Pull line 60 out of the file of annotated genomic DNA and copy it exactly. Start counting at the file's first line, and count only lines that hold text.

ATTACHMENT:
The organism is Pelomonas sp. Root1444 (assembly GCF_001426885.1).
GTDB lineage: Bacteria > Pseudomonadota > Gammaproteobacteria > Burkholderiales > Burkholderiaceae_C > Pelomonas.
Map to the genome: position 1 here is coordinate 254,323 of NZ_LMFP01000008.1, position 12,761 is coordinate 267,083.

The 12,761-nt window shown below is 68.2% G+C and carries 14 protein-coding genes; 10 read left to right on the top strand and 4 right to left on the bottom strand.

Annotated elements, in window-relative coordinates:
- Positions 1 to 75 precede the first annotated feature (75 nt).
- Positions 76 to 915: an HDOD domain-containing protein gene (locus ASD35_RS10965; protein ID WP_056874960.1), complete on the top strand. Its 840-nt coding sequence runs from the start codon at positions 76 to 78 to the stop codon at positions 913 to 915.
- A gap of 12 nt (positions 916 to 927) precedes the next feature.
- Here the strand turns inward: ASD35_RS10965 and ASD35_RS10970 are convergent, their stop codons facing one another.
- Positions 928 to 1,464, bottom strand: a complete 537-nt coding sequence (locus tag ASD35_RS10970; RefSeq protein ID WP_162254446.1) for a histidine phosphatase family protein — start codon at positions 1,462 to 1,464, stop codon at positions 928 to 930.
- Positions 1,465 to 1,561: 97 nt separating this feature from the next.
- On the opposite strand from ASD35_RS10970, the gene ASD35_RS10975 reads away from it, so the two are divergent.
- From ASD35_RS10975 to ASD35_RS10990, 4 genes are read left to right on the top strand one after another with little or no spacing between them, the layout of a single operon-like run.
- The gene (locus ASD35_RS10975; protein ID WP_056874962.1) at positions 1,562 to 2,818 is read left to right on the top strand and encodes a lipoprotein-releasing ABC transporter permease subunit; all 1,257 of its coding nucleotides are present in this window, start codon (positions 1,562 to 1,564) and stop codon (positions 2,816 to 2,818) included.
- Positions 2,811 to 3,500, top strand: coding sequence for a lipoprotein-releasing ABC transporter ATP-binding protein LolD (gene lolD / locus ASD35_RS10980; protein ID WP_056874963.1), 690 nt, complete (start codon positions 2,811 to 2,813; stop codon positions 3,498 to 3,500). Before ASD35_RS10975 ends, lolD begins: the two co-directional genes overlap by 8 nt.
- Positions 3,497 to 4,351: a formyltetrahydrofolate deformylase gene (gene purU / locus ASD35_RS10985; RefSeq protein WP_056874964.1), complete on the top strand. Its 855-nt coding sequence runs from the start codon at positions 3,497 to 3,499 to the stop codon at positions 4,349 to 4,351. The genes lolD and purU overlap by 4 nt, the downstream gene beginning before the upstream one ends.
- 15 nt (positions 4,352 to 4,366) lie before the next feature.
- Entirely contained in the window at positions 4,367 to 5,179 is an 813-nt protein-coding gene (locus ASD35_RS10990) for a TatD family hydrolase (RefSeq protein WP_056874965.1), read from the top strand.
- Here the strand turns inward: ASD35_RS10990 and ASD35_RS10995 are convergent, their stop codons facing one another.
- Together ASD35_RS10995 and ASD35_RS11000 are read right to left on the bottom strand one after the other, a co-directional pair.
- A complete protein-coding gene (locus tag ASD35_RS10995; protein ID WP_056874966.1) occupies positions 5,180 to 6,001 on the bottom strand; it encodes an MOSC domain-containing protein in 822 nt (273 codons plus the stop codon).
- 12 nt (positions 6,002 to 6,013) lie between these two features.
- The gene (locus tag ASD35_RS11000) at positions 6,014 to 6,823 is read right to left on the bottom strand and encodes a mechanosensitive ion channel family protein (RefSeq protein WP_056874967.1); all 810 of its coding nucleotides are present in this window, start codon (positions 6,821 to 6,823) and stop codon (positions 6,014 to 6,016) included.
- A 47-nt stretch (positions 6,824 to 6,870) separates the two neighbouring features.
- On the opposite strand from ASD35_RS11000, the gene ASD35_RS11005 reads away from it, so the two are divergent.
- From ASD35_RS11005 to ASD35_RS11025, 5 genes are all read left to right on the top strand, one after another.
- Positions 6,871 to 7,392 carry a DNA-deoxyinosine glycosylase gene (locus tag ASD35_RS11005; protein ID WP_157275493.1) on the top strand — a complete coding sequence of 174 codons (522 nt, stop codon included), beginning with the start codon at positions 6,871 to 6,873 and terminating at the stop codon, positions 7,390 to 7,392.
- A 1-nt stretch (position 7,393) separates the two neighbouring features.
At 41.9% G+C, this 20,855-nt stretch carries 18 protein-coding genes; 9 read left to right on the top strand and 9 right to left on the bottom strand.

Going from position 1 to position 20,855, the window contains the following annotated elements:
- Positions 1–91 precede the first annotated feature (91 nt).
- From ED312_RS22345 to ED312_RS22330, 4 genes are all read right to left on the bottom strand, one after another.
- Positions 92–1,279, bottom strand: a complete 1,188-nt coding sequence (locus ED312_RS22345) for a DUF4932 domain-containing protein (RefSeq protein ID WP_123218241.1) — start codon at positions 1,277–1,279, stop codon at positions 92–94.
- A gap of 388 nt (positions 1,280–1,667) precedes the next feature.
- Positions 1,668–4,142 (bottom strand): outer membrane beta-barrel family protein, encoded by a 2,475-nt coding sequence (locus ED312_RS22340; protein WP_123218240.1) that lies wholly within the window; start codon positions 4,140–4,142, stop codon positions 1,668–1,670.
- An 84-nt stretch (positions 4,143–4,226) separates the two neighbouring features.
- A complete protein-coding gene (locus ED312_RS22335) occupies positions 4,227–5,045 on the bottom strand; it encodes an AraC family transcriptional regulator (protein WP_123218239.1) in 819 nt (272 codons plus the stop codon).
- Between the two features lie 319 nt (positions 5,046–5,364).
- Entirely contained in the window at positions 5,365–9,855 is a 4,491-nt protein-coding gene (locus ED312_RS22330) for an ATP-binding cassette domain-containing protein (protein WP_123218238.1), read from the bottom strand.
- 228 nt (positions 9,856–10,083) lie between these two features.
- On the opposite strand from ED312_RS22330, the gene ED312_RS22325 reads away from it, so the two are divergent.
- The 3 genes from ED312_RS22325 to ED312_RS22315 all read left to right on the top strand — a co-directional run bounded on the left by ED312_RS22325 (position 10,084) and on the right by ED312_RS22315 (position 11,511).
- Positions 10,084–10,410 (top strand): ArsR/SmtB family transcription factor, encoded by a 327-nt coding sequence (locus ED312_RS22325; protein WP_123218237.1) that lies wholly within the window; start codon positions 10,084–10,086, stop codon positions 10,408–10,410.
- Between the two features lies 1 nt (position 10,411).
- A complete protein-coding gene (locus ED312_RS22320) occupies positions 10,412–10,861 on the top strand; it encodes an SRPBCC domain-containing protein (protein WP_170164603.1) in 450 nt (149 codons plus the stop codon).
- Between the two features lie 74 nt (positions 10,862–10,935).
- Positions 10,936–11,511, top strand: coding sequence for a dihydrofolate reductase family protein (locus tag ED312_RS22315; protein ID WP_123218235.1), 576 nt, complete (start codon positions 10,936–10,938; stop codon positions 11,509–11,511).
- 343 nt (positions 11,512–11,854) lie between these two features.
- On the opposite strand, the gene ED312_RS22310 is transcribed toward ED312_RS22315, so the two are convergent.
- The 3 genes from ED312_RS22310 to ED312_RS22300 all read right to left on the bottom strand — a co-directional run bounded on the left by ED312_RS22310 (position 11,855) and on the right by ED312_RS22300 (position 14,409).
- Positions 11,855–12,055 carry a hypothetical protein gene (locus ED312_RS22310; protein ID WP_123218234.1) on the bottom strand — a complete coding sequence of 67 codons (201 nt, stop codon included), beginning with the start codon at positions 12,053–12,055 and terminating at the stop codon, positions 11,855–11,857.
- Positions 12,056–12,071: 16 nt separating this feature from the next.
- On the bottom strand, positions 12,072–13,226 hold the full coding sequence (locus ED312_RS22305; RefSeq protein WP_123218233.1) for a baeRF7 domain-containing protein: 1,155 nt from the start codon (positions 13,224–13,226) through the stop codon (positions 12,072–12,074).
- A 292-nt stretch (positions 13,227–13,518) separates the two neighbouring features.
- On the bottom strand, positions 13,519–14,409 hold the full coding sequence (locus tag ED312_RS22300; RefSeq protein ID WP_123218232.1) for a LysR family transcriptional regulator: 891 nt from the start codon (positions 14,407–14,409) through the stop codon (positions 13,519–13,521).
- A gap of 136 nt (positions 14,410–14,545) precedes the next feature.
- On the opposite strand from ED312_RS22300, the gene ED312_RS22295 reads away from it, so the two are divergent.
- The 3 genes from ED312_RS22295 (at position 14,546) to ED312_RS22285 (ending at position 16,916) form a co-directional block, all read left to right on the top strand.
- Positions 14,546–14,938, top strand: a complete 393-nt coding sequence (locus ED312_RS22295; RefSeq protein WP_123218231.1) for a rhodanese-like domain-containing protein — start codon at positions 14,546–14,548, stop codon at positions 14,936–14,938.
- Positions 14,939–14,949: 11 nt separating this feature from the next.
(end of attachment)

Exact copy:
- Positions 14,939–14,949: 11 nt separating this feature from the next.